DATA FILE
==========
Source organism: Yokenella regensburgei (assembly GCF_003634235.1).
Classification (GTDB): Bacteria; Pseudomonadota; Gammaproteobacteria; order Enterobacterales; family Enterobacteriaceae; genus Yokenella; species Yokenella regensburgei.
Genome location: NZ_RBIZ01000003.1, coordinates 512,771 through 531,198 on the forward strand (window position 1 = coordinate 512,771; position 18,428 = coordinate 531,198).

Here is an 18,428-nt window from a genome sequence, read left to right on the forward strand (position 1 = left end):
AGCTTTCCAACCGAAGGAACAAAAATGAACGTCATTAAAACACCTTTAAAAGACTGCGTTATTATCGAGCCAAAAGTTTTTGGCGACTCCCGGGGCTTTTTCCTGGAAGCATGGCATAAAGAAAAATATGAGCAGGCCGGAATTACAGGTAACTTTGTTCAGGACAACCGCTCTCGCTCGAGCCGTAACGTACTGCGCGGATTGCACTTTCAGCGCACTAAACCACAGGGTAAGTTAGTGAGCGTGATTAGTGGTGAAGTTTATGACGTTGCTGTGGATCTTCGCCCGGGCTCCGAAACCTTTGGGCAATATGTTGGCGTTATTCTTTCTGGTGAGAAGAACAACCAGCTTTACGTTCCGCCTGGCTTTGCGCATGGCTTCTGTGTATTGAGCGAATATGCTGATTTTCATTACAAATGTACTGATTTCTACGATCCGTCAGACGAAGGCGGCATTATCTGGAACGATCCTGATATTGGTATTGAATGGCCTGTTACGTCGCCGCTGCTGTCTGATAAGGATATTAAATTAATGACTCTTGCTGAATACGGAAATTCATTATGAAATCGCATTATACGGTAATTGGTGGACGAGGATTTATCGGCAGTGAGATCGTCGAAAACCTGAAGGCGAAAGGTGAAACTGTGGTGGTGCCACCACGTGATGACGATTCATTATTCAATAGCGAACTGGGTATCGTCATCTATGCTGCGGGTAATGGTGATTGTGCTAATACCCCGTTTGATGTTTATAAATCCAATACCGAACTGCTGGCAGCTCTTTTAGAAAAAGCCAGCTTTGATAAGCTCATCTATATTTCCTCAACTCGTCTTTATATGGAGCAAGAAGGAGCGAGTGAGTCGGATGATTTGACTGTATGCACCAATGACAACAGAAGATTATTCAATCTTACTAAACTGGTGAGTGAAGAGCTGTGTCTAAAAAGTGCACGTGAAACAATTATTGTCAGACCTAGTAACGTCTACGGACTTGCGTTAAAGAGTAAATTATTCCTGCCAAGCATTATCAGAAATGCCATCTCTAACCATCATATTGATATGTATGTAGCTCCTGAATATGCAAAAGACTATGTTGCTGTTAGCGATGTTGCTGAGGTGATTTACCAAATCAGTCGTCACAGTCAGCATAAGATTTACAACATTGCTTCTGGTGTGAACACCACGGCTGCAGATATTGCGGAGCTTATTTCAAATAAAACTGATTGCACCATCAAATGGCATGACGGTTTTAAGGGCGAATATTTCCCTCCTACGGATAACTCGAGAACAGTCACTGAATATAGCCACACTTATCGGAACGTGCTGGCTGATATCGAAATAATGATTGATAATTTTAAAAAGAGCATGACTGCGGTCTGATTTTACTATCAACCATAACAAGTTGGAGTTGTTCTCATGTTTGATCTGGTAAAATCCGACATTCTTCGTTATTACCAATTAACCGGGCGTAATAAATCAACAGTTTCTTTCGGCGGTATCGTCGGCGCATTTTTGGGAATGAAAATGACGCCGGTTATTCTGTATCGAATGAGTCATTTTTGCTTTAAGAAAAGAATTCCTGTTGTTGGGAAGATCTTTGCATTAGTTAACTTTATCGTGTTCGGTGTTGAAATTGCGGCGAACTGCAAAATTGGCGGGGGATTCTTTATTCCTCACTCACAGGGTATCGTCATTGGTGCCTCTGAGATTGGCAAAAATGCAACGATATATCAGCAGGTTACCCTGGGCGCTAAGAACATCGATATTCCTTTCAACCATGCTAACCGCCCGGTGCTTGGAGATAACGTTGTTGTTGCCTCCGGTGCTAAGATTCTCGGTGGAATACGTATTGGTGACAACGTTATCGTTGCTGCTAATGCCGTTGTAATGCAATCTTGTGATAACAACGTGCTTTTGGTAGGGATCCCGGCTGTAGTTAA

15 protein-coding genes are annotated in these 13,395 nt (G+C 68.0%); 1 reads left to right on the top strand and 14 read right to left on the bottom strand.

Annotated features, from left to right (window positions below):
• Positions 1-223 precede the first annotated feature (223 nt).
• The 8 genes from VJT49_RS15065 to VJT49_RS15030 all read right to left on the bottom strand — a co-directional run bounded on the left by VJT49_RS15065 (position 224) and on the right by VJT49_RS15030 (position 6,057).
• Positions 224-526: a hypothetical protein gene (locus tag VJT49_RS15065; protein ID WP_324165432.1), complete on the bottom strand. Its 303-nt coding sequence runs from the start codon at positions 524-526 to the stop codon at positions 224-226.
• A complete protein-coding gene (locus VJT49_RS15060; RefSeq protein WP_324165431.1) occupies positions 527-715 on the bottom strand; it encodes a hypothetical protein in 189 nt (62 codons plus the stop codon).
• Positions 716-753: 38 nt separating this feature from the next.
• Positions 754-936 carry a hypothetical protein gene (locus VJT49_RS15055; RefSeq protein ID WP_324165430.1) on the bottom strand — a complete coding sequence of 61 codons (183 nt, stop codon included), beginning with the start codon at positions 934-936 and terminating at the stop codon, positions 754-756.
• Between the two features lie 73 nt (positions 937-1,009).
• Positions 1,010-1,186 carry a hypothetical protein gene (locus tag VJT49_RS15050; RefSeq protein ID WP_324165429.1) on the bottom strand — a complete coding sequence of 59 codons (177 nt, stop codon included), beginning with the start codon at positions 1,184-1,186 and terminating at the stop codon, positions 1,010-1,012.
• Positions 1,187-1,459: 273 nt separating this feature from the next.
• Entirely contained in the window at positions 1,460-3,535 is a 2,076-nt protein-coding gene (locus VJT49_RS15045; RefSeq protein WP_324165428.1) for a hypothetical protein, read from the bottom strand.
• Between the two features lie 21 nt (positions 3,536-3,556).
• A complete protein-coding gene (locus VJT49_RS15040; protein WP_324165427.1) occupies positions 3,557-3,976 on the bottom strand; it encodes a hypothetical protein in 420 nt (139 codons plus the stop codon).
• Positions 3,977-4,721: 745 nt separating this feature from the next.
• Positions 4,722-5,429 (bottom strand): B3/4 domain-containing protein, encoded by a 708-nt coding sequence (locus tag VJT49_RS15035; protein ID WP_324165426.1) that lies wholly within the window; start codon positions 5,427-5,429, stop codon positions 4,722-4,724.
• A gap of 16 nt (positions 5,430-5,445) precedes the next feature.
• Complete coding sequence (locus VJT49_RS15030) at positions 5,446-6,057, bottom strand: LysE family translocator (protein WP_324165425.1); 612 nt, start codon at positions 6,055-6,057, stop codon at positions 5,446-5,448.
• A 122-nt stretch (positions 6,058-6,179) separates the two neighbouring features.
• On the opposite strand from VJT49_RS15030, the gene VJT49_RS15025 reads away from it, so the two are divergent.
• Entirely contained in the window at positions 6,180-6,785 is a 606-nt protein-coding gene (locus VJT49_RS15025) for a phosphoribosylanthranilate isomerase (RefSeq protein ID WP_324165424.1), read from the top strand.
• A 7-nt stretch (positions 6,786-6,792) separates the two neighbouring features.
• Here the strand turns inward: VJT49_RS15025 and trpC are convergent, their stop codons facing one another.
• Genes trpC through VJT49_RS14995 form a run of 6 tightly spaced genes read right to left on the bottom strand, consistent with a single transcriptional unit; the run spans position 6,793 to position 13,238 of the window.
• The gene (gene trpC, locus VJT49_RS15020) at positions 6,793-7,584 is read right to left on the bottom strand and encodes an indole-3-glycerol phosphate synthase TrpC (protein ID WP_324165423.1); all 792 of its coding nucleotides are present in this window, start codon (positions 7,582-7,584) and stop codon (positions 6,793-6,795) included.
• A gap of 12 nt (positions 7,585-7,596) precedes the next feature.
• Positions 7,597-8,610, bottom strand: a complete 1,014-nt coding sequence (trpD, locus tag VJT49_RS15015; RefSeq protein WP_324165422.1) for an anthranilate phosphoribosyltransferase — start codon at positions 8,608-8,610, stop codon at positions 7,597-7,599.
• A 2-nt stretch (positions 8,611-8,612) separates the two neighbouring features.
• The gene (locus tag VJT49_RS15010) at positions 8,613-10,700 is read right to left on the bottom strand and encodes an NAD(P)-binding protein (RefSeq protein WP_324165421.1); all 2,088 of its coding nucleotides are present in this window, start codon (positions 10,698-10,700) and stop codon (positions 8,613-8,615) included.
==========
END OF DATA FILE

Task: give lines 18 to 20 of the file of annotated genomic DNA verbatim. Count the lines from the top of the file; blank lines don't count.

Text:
• Between the two features lie 21 nt (positions 3,536-3,556).
• A complete protein-coding gene (locus VJT49_RS15040; protein WP_324165427.1) occupies positions 3,557-3,976 on the bottom strand; it encodes a hypothetical protein in 420 nt (139 codons plus the stop codon).
• Positions 3,977-4,721: 745 nt separating this feature from the next.